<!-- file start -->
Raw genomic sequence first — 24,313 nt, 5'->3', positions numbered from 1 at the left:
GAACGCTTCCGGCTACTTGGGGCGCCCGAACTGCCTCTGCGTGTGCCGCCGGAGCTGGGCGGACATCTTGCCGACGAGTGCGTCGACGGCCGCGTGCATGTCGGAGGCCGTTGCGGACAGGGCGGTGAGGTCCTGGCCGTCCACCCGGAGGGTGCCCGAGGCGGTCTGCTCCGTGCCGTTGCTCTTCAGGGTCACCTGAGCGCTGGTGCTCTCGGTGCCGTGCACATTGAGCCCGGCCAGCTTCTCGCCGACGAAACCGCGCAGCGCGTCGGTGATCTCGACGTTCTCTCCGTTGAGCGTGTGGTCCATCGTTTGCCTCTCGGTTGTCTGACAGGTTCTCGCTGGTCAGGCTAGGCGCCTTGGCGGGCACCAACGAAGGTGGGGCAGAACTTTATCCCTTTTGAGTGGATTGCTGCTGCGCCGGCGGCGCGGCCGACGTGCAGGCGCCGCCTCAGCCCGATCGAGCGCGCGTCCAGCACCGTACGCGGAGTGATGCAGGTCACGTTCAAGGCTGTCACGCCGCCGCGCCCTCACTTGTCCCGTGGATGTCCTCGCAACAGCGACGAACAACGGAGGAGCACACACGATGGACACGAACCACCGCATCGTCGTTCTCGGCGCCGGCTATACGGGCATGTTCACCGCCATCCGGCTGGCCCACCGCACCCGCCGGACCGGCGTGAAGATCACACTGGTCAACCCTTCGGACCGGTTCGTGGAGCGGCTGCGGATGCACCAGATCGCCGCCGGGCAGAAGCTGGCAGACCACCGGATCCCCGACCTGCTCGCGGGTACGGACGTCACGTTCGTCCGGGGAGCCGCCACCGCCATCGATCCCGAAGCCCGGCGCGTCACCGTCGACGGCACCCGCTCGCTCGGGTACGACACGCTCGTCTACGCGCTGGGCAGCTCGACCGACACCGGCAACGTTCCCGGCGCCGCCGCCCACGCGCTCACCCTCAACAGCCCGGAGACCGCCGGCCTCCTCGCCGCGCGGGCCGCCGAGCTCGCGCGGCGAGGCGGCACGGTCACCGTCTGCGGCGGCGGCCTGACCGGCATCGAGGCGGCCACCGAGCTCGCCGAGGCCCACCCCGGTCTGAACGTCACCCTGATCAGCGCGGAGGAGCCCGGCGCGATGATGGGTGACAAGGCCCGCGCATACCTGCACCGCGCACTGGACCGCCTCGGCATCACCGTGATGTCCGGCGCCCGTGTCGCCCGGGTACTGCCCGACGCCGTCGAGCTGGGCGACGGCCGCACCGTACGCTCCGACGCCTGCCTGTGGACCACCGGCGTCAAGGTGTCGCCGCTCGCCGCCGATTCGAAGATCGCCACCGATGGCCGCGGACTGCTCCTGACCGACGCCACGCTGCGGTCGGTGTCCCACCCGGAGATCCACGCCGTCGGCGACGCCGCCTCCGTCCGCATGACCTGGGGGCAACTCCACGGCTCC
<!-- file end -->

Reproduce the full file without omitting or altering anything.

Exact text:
Raw genomic sequence first — 24,313 nt, 5'->3', positions numbered from 1 at the left:
GAACGCTTCCGGCTACTTGGGGCGCCCGAACTGCCTCTGCGTGTGCCGCCGGAGCTGGGCGGACATCTTGCCGACGAGTGCGTCGACGGCCGCGTGCATGTCGGAGGCCGTTGCGGACAGGGCGGTGAGGTCCTGGCCGTCCACCCGGAGGGTGCCCGAGGCGGTCTGCTCCGTGCCGTTGCTCTTCAGGGTCACCTGAGCGCTGGTGCTCTCGGTGCCGTGCACATTGAGCCCGGCCAGCTTCTCGCCGACGAAACCGCGCAGCGCGTCGGTGATCTCGACGTTCTCTCCGTTGAGCGTGTGGTCCATCGTTTGCCTCTCGGTTGTCTGACAGGTTCTCGCTGGTCAGGCTAGGCGCCTTGGCGGGCACCAACGAAGGTGGGGCAGAACTTTATCCCTTTTGAGTGGATTGCTGCTGCGCCGGCGGCGCGGCCGACGTGCAGGCGCCGCCTCAGCCCGATCGAGCGCGCGTCCAGCACCGTACGCGGAGTGATGCAGGTCACGTTCAAGGCTGTCACGCCGCCGCGCCCTCACTTGTCCCGTGGATGTCCTCGCAACAGCGACGAACAACGGAGGAGCACACACGATGGACACGAACCACCGCATCGTCGTTCTCGGCGCCGGCTATACGGGCATGTTCACCGCCATCCGGCTGGCCCACCGCACCCGCCGGACCGGCGTGAAGATCACACTGGTCAACCCTTCGGACCGGTTCGTGGAGCGGCTGCGGATGCACCAGATCGCCGCCGGGCAGAAGCTGGCAGACCACCGGATCCCCGACCTGCTCGCGGGTACGGACGTCACGTTCGTCCGGGGAGCCGCCACCGCCATCGATCCCGAAGCCCGGCGCGTCACCGTCGACGGCACCCGCTCGCTCGGGTACGACACGCTCGTCTACGCGCTGGGCAGCTCGACCGACACCGGCAACGTTCCCGGCGCCGCCGCCCACGCGCTCACCCTCAACAGCCCGGAGACCGCCGGCCTCCTCGCCGCGCGGGCCGCCGAGCTCGCGCGGCGAGGCGGCACGGTCACCGTCTGCGGCGGCGGCCTGACCGGCATCGAGGCGGCCACCGAGCTCGCCGAGGCCCACCCCGGTCTGAACGTCACCCTGATCAGCGCGGAGGAGCCCGGCGCGATGATGGGTGACAAGGCCCGCGCATACCTGCACCGCGCACTGGACCGCCTCGGCATCACCGTGATGTCCGGCGCCCGTGTCGCCCGGGTACTGCCCGACGCCGTCGAGCTGGGCGACGGCCGCACCGTACGCTCCGACGCCTGCCTGTGGACCACCGGCGTCAAGGTGTCGCCGCTCGCCGCCGATTCGAAGATCGCCACCGATGGCCGCGGACTGCTCCTGACCGACGCCACGCTGCGGTCGGTGTCCCACCCGGAGATCCACGCCGTCGGCGACGCCGCCTCCGTCCGCATGACCTGGGGGCAACTCCACGGCTCC